Relationships are hard work. They take effort, time, compromise, and patience. A relationship with a narcissist is even more difficult, but ending the marriage with one can prove downright exhausting. Here is what you need to know about narcissism and divorce:
The narcissistic spouse, and how to identify their traits;
When divorcing a narcissist, there are ways to handle the nastiness; And
Co-parenting with a narcissistic personality, succeeding for a healthy and happy childhood.
Are You Dealing with a Narcissist?
Maintaining a healthy relationship, whether it be a married one or just long-term, is difficult since two people are trying to cultivate a shared life. We are all different, and our personalities may conflict at times. However, there is a personality that makes life and relationships extremely difficult…narcissists.
To start, Narcissistic Personality Disorder, NPD, is a recognized mental health condition where those afflicted have an inflated ego, a need for attention and admiration, lack of empathy, and a history of troubled relationships.
Then some have narcissistic tendencies. These people do not necessarily qualify for a diagnosis of NPD but display several of the traits that define the disorder. Generally, those who show a few of the narcissist's attributes are not full-blown narcissistic (let's be honest, we can all be a tad selfish at times). You're a little vain, or you crave approval and attention for the work you do. It's nice to have your ego stroked occasionally, and it makes us feel good to be appreciated.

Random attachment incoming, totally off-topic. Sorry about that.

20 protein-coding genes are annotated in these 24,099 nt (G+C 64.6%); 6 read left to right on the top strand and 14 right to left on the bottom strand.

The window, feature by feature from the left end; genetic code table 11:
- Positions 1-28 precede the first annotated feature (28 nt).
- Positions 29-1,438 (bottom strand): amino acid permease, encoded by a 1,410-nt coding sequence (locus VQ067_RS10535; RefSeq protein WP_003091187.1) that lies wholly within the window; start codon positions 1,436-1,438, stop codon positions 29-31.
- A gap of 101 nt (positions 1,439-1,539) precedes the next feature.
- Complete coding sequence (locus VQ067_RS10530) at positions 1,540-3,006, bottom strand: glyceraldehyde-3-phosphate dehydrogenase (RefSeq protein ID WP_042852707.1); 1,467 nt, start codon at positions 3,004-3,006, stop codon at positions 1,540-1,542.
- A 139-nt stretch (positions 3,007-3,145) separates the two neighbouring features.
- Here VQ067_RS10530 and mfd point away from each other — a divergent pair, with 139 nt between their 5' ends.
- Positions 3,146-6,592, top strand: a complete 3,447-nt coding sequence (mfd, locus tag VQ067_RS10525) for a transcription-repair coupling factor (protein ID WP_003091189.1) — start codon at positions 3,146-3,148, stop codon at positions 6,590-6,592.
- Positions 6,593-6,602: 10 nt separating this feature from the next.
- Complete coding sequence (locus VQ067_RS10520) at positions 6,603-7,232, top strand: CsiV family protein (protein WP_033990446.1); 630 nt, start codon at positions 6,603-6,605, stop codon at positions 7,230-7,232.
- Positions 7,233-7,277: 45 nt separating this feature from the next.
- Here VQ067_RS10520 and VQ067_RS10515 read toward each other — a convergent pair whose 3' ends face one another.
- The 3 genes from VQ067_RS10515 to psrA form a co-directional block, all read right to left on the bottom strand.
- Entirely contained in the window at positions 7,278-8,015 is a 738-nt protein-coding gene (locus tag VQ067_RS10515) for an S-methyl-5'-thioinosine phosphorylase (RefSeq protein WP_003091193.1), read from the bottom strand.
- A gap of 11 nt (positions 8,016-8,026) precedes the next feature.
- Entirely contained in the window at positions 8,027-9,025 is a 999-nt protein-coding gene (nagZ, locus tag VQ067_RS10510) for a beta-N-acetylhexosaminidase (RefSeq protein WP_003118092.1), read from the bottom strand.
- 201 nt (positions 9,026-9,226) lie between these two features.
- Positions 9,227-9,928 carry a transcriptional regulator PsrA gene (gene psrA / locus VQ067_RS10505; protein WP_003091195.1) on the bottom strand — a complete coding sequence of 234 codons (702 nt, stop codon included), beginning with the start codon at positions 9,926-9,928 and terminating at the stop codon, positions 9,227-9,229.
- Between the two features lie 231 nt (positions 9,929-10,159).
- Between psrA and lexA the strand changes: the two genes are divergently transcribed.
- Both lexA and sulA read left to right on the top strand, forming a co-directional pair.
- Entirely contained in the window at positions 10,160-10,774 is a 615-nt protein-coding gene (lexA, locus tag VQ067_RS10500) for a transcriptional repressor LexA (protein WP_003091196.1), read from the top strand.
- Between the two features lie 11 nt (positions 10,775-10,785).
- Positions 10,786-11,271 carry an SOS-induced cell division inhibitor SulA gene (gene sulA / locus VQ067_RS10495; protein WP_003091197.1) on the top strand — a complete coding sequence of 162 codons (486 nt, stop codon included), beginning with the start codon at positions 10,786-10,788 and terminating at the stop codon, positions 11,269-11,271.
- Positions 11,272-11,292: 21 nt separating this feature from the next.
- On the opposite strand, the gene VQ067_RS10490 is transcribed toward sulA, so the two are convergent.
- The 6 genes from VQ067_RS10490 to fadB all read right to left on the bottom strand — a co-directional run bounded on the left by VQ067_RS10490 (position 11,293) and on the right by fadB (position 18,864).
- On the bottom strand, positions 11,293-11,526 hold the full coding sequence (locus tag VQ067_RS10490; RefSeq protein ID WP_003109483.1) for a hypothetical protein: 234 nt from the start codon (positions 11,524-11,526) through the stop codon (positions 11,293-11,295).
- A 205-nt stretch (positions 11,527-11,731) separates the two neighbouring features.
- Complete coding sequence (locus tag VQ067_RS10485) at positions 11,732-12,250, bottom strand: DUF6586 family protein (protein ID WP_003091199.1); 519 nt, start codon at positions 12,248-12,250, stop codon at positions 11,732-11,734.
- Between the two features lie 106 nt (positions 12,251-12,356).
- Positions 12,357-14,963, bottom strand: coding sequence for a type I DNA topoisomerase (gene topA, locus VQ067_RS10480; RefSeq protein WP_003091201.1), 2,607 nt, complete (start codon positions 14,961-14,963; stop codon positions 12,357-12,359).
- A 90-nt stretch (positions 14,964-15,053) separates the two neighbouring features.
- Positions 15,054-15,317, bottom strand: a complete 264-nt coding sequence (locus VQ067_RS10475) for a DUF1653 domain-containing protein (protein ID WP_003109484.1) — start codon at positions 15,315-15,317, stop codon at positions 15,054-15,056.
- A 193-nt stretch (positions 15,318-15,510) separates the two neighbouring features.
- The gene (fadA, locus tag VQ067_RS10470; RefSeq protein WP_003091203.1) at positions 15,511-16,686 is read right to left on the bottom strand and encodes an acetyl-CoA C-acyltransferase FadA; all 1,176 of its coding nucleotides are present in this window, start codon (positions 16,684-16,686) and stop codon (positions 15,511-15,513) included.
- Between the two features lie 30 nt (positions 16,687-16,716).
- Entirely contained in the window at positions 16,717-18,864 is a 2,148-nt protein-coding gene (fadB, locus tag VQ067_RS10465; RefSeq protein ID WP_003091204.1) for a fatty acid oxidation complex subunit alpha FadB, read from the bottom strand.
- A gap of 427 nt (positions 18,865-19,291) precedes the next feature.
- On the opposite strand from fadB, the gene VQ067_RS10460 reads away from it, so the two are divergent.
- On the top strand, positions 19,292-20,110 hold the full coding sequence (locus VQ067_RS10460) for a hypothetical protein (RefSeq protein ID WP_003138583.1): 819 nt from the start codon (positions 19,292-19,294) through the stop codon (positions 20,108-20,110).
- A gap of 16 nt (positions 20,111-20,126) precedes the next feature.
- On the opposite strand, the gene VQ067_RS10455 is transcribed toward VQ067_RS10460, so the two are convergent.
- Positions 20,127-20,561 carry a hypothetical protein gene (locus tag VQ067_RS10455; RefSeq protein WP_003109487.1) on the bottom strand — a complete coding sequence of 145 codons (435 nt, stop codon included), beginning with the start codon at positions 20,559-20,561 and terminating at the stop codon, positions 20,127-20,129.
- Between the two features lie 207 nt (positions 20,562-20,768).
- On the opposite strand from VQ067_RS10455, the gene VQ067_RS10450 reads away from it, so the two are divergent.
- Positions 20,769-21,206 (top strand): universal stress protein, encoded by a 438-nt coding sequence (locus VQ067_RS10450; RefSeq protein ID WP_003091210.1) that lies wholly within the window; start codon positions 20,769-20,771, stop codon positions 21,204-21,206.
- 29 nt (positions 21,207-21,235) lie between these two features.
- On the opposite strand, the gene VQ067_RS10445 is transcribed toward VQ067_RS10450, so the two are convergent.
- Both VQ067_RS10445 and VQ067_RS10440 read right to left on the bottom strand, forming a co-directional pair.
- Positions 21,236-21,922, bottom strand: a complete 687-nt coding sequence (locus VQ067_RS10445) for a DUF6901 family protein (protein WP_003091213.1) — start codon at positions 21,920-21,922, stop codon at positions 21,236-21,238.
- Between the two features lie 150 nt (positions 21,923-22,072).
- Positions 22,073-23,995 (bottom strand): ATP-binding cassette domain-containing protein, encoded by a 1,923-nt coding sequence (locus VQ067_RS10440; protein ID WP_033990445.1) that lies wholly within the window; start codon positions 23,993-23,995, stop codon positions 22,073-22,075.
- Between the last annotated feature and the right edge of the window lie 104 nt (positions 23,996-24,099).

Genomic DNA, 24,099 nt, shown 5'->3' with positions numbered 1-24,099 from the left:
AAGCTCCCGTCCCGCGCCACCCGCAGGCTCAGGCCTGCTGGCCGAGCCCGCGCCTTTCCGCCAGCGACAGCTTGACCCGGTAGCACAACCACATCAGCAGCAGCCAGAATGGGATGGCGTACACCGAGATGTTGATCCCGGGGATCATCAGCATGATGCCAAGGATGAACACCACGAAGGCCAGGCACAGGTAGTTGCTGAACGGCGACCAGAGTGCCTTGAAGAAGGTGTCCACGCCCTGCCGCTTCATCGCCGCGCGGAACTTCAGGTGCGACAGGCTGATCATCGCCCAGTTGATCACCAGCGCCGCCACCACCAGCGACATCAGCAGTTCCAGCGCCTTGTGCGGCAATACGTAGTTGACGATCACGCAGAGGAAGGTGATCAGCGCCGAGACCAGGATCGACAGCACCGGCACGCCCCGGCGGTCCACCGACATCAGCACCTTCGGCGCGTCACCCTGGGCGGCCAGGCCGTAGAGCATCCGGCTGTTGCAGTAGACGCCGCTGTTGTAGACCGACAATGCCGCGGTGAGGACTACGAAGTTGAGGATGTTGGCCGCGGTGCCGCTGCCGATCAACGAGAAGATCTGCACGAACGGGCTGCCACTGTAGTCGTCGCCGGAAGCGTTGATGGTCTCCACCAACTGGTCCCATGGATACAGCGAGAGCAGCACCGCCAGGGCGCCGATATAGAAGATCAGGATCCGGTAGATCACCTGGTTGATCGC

Extreme sense of self-importance – exaggerates accomplishments, talents and expects to be recognized as superior.
Fantasies of power, success, beauty, or the ideal relationship absorb their consciousness.
Believes they are unique and special and only understood by others deemed special.
They need extreme recognition or admiration.
Sense of entitlement – expects better treatment than others.
Does not recognize the needs or feelings of others, lacks empathy.
Highly envious of others or believes others are envious of them.
Display arrogant and snobbish behaviors and attitudes.
Having five or more of the above traits could lead to a psychiatrist's clinical diagnosis of Narcissistic Personality Disorder. But, most NPD sufferers rarely seek treatment since they are perfect and everything, so the likelihood of you knowing your significant other is afflicted with NPD is low.
We may have some of the nine characteristics, but not a number that would qualify for NPD. Meaning, you may be dealing with someone who has narcissistic tendencies and not NPD.